There are certain scenarios that come to mind when one thinks of all things calm, cool and collected. Perhaps it is the soft patter of rainfall on a lazy Sunday morning, the resounding echo of a sound bowl at the end of a meditation or even a contemplative sigh as the sun sets. Even with all of life’s languished luxuries, however, the undercurrent and excitement of fashion never falls far behind.
Whether it comes in the form of a search for that perfect outfit to grace an occasion with, the size and fit of a long-awaited purchase or the painstaking orchestration of a good first impression, under the umbrella of this US$1.7 trillion business, no proclamation of separation or off-the-grid sensibility can truly help one escape it. But then again, what exactly is there to ‘escape’? The list, it seems, is endless. And in the world of apparel, escapism looks a lot like a loud and unforgettable statement.
Despite the recent upsurge of ‘quiet luxury’, the fashion industry’s propensity for all things controversial, risky and indulgent proudly anchors it. Madonna’s appearance on Jean Paul Gaultier’s runway in 1992 caused shockwaves with a chest-baring bustier. Alexander McQueen’s infamous autumn 1998 collection was a chilling nod to Joan of Arc, symbolised by an unrelenting ring of flames as a closing act. His spring/summer 1999 show, in equal vein, featured model Shalom Harlow being spray-painted by robots. At the designer’s spring/summer 2001 showcase, a set peppered with glass boxes and models in straitjackets—Kate Moss being one of them—was a haunting message surrounding mental health. And finally, but not conclusively, logomania and all its outré trappings—despite seasonal trends—seems infinitely here to stay.
McQueen’s daring influence, in particular, has proven unshakeable. Just recently, Sébastien Meyer and Arnaud Vaillant of French fashion brand Coperni interpreted a spray-painting robot with the help of supermodel Bella Hadid—first presented to the world as part of the late designer’s Savage Beauty collection in1999—eliciting a mixed response. While some found it a poor re-enactment, others undoubtedly filed Coperni away as a brand of the zeitgeist—on the pulse, risqué and unbelievably hot by virtue of relevance and make. It’s by no sheer coincidence that it has also become one of the most coveted labels on the market purely because of its ability to paint a fantasy of both construction and desirability. On the flipside is controversy, an element the industry is no stranger to.
“Luxury fashion has realigned our economic class system, changing the way people dress and interact with one another.”
Highly subjective, unrelentingly discussed yet revered and mocked in equal measure: the arena of luxury fashion is contentious. This isn’t to say that the ‘why’ and ‘how’ of this haven’t been discussed. In acclaimed journalist Dana Thomas’s book Deluxe: How Luxury Lost Its Luster, she pinpoints the contentiousness around it. What she zeroes in on even further, however, is the kind of responses fashion often baits. In the book, one of her most famous quotes has long been circulated. She states: “The luxury industry has changed the way people dress. It has realigned our economic class system. It has changed the way we interact with others. It has become part of our social fabric. To achieve this, it has sacrificed its integrity, undermined its products, tarnished its history and hoodwinked its consumers. In order to make luxury ‘accessible’, tycoons have stripped away all that has made it special. Luxury has lost its lustre.”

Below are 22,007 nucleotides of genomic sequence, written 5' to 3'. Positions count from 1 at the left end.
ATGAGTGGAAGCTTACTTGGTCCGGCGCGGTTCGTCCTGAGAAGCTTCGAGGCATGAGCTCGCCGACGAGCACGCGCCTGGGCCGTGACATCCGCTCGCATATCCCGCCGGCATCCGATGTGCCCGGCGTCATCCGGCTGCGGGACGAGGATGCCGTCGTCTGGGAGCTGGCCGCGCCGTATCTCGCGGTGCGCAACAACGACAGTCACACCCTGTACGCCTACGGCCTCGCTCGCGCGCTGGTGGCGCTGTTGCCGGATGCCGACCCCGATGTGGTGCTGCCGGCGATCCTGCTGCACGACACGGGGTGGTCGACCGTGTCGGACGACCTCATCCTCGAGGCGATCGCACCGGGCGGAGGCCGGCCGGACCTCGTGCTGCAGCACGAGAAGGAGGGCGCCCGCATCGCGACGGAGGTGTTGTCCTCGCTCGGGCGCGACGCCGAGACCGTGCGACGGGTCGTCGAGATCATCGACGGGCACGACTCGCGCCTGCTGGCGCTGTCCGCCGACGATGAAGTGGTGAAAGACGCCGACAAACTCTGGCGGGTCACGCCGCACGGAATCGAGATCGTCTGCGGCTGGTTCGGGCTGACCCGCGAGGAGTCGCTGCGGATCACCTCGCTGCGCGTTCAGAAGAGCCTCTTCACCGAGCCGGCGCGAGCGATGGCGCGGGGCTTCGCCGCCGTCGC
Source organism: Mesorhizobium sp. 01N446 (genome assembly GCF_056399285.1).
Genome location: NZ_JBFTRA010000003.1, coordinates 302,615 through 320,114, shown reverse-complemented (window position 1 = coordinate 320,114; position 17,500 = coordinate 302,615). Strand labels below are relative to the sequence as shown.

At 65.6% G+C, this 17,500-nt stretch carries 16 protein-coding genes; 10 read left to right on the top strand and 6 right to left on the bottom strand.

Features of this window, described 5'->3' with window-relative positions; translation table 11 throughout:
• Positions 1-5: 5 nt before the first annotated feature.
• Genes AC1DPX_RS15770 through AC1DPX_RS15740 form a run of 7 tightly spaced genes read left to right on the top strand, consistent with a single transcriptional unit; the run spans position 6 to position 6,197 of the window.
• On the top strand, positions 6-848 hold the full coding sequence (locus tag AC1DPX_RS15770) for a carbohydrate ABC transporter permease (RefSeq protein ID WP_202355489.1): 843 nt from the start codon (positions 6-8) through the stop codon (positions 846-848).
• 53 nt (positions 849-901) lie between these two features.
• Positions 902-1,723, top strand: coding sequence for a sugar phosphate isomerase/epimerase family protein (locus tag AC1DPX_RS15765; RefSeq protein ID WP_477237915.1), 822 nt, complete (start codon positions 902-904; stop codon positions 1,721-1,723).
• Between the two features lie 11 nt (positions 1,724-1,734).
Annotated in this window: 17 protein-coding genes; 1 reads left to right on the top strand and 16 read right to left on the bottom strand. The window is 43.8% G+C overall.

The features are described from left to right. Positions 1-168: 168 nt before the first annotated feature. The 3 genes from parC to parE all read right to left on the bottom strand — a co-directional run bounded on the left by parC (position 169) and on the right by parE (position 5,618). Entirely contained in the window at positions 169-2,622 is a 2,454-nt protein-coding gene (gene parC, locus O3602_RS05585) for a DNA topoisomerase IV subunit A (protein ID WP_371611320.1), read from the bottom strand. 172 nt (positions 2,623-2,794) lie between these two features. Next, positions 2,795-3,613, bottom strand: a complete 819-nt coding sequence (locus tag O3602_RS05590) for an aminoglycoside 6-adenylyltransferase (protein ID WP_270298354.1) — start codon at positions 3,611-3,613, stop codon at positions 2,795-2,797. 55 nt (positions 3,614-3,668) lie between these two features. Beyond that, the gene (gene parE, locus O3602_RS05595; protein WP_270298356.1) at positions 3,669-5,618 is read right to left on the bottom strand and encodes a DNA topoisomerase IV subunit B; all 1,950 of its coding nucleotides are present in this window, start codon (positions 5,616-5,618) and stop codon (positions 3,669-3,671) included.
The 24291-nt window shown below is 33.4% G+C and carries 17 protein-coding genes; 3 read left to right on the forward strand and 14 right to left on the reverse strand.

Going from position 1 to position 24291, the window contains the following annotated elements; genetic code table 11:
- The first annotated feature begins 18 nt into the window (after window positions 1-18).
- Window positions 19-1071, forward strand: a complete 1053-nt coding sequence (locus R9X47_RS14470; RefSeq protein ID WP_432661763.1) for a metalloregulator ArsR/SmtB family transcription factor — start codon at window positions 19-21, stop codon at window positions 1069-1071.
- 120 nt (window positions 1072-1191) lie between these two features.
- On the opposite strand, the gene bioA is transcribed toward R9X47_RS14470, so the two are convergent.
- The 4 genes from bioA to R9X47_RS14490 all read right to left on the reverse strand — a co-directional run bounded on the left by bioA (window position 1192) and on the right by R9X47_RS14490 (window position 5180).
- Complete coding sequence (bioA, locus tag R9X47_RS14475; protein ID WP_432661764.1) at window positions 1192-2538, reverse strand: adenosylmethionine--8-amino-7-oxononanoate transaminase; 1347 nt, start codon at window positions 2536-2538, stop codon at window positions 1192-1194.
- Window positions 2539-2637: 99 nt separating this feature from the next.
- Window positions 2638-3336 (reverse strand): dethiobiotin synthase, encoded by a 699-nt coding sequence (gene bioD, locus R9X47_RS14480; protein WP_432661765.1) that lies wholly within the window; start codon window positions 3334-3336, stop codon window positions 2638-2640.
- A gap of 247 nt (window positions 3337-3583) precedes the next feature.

Fast forward to the present day and the sentiment might still resonate. After the whirlwind of the last three years, escapism and opulence have taken on a different form. In the thick of the autumn/winter 2023 season, especially, holiday fare seems to have metamorphosed—aptly enough for Southeast Asian shores. In place of oversized logo-laden puffy jackets and chunky separates, at Milan Fashion Week, a delicate showing of fine knits led the way at Prada, Fendi, Max Mara and Tod’s in an assortment of colours, from sandy browns and olive greens to muted greys and eggshell blues. The silhouettes were as varied as the occasions one would wear them to. With necklines promptly covered, chests stayed bare and all that was left to the imagination was the impending cold for which these ensembles were made for.
At London FashionWeek, delicate-meet-modest dresses infiltrated the runways by way of Simone Rocha, JW Anderson and Richard Quinn. Peekaboo gauze and tulle proved to be the stars of the show. The very special and subliminal crowning glory? They were all presented in varying shades of white, almost on a spectrum of innocence and unabashed sexuality. And in New York, an in-your-face take on lace and visible underwear. Prabal Gurung, Rodarte and Jason Wu opted for delicate, body-cinching dresses that teetered between business and barely there. Coach and Eckhaus Latta followed suit, promptly navigating the eye.
While the autumn/winter 2023 season stayed clear of grand and fashionable gestures, it was in the subtleties that its essence of rebellion and sexuality shone the brightest. But then, what exactly is there to enjoy of luxury that looks different (and continues to change)? The list, in equal vein, is endless.
The September ‘Feel the Heat’ issue of Vogue Singapore is available for sale online and now on newsstands.